SUPERMAN'S PAL, JIMMY OLSEN #79 September 1964
Curt Swan and George Klein original artists
|Well, if there's one thing you've got to admire about Mort Weisinger's exploitation of the rabid Beatlemania that was sweeping America back in 1964, it's the expediency with which he managed to get a Mop-top themed story into production and--ZOOM!--out onto the nation's newsstands. That September cover date means the book actually was released sometime in late June or early July, only a handful of months after the Liverpool Lads first took the stage on February 9th, courtesy of Ed Sullivan. Conversely, Stan Lee didn't get his meager attempt at riding the wave, STRANGE TALES #130, into the hands of disappointed Beatle fans everywhere until much later, in mid-December, a full six months after Superman's pal gleefully bounded onto the bandwagon. Like I said, that's the one thing you've got to admire about this story. Would it surprise you overmuch if I added it's also the ONLY thing?...|
|We've dealt with the bitter taste Marvel's
muddled attempt to shoehorn the second British
Invasion into their still-emerging Universe
left in this observer's mouth in our previous
entry. My mistake then was having unrealistically
high hopes for Stan's episode. But even at
age 11, I had no such illusions regarding
what editor Weisinger was going to serve
up. I was just hoping against hope that "The
Red-Headed Beatle of 1,000 B.C.!" wouldn't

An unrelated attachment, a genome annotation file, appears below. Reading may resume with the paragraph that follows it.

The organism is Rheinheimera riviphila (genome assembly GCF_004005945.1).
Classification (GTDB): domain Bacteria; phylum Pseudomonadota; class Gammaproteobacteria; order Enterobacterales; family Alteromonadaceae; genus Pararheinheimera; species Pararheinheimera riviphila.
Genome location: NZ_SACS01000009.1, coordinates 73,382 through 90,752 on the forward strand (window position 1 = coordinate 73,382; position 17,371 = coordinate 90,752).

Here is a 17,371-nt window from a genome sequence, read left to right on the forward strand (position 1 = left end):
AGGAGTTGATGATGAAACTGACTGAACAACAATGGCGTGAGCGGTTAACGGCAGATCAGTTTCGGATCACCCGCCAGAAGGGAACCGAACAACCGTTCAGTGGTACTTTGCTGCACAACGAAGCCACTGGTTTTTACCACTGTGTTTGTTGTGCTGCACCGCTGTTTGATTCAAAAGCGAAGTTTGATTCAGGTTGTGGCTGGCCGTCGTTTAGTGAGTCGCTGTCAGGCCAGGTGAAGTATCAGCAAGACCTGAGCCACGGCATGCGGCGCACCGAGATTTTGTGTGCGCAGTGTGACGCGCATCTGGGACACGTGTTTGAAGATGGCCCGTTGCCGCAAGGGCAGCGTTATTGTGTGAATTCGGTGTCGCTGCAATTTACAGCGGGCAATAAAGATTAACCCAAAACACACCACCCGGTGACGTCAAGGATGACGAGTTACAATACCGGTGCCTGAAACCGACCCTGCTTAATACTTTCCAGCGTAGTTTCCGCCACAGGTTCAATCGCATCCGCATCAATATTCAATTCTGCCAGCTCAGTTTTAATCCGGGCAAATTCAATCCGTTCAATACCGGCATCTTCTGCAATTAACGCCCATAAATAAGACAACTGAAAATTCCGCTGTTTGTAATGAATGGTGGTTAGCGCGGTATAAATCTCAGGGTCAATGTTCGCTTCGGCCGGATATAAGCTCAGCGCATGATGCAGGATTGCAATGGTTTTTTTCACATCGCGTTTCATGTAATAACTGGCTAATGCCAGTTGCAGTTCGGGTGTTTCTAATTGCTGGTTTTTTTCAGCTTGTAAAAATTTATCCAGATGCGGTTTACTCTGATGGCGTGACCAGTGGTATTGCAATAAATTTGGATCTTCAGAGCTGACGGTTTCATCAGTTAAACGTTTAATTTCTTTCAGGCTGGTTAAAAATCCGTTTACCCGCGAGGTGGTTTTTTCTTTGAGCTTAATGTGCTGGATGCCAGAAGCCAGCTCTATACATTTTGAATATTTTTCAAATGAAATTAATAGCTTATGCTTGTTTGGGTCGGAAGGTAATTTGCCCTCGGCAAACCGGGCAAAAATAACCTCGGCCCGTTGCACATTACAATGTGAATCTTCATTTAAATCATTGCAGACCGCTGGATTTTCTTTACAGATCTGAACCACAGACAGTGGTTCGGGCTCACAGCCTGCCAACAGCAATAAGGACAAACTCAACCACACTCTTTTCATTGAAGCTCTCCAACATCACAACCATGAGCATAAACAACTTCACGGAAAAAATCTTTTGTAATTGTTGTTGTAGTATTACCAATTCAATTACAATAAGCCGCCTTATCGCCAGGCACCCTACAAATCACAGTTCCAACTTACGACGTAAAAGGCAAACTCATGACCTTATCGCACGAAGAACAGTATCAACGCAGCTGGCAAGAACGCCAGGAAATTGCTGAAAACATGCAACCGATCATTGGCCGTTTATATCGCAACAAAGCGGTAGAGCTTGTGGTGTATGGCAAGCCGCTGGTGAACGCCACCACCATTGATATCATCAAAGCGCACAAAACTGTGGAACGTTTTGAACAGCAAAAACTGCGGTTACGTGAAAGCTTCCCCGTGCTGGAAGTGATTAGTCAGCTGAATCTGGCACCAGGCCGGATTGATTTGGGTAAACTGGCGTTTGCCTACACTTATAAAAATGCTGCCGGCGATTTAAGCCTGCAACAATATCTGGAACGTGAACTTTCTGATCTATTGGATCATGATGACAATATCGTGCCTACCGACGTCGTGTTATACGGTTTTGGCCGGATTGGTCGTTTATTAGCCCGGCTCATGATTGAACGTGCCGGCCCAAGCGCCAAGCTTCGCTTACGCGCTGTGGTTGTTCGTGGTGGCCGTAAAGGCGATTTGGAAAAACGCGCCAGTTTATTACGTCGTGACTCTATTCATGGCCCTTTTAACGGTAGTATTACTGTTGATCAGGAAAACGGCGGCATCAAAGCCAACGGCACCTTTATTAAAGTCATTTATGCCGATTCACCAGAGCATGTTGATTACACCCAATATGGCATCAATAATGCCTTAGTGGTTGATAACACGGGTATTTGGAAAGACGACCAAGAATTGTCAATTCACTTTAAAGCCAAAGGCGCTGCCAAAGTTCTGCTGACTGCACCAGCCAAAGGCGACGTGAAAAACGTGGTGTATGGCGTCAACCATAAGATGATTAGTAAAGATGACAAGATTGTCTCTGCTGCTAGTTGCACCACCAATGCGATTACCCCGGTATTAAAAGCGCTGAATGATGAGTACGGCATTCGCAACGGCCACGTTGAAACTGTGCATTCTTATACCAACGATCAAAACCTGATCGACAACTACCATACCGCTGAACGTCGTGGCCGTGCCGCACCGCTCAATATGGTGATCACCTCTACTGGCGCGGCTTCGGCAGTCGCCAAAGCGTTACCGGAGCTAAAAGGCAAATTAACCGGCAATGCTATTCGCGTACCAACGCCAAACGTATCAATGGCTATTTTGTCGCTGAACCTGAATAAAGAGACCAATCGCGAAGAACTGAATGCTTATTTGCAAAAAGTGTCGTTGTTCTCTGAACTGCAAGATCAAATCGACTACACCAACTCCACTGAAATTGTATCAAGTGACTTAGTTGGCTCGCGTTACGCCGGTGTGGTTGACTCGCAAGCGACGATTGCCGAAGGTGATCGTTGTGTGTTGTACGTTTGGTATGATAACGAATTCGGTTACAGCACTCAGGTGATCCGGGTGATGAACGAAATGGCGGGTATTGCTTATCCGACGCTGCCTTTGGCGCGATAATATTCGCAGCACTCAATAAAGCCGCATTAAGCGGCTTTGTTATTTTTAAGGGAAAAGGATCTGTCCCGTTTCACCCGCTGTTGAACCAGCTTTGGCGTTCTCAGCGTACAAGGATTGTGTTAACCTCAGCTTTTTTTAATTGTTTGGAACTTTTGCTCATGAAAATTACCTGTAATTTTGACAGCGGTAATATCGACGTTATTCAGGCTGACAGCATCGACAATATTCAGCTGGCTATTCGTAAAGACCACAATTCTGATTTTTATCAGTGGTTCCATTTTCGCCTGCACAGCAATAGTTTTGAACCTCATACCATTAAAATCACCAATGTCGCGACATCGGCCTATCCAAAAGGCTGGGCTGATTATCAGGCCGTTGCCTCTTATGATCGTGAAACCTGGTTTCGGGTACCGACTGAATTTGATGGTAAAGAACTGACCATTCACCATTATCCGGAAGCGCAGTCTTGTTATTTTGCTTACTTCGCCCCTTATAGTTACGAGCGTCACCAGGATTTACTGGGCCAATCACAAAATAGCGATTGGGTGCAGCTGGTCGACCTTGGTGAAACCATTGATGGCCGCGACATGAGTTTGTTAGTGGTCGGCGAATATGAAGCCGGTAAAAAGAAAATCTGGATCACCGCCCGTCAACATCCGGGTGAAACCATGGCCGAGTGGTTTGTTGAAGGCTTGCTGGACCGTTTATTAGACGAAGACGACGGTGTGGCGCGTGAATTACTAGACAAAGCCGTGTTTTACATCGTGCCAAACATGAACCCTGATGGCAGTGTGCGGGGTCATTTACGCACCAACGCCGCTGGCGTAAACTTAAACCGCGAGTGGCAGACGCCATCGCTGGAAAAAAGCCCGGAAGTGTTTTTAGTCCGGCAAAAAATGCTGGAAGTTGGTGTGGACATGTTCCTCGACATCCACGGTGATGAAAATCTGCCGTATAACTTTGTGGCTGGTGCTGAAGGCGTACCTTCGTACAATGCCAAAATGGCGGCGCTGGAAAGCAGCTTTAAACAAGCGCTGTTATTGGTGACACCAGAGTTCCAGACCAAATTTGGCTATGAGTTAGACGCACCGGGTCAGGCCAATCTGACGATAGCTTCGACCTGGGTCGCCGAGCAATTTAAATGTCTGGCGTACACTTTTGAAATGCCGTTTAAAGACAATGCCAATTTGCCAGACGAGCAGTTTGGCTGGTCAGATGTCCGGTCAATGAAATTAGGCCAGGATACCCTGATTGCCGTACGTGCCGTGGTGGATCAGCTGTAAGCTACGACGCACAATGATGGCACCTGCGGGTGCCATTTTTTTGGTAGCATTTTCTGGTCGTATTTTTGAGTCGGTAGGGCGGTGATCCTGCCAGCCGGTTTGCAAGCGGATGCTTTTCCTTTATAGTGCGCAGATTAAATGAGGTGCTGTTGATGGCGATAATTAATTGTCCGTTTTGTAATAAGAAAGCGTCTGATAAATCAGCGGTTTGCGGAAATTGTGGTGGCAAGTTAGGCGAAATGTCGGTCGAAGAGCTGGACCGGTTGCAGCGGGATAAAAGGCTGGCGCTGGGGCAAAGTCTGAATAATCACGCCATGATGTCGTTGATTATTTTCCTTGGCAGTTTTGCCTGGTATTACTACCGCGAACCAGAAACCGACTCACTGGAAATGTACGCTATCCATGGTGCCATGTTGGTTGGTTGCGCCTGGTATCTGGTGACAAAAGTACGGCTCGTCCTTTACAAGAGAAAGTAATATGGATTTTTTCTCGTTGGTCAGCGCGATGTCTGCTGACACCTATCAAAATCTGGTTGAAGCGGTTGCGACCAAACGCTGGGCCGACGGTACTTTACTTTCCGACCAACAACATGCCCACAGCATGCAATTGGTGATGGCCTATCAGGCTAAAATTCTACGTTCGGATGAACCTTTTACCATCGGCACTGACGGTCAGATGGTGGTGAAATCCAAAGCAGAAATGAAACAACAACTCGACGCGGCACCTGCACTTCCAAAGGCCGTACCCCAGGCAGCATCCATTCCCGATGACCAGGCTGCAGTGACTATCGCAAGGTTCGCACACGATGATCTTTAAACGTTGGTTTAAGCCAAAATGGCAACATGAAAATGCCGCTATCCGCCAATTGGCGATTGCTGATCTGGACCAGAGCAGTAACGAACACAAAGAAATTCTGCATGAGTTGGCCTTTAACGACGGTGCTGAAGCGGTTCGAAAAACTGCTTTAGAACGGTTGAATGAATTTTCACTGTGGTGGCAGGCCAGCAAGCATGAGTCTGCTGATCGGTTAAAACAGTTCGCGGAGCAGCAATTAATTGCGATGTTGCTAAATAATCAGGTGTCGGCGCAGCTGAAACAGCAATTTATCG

be TOO terribly silly. Well, upon rereading
it last night for the first time in decades,
it remains a remarkably unmemorable tale,
utilizing several standards Mortified gimmicks,
with the ballyhooed Beatles angle mostly
just unnecessarily piggy-backing the inane
Maybe they whole affair would've packed substantially more zest had regular Olsen artist, Curt Swan, been chosen to draw the 9 page story, but we readers weren't that lucky. Making a rare appearance outside of Superboy's milieu, instead, was George Papp, turning in an art job all too analogous to his descriptive surname. Never a favorite of mine, I've nonetheless subsequently come across reasonably strong work from the cartoonist dating back to the forties and fifties, but as with most of his stable of free-lancers, by the mid-sixties, Weisinger had managed to water down the styles of each one of them, and some suffered from the dilution far more than others did. Papp, I'm afraid, suffered. And in reading this Oddball adventure (Hi Scott!), so did I! Allow me, then, to--heaven help us all!--elaborate further...
The story starts proper only after we've been teased by one of Weisinger's typically enticing (or so he hoped) splash panels: Jimmy is pictured snapping his fingers, dancing about in a carefree manner, and just generally grooving to the hip sounds emanating from his (Black and White) TV one fine afternoon in his Metropolis apartment. Providing us with our sole glimpse of the shaggy-haired originals--albeit a decidedly tiny version thereof--belting out "I Wanna Hold Your Ha-a-a-nd!", the smiling redhead thinks,
"Man! Those Beatles are a blast! And I always seem to enjoy their music more when I wear my own personal Beatle wig!" (Hey, who DOESN'T?...)
But when the doorbell rings unexpectedly, a chagrined Olsen hastily hides his secret shame by stuffing it into his jacket pocket,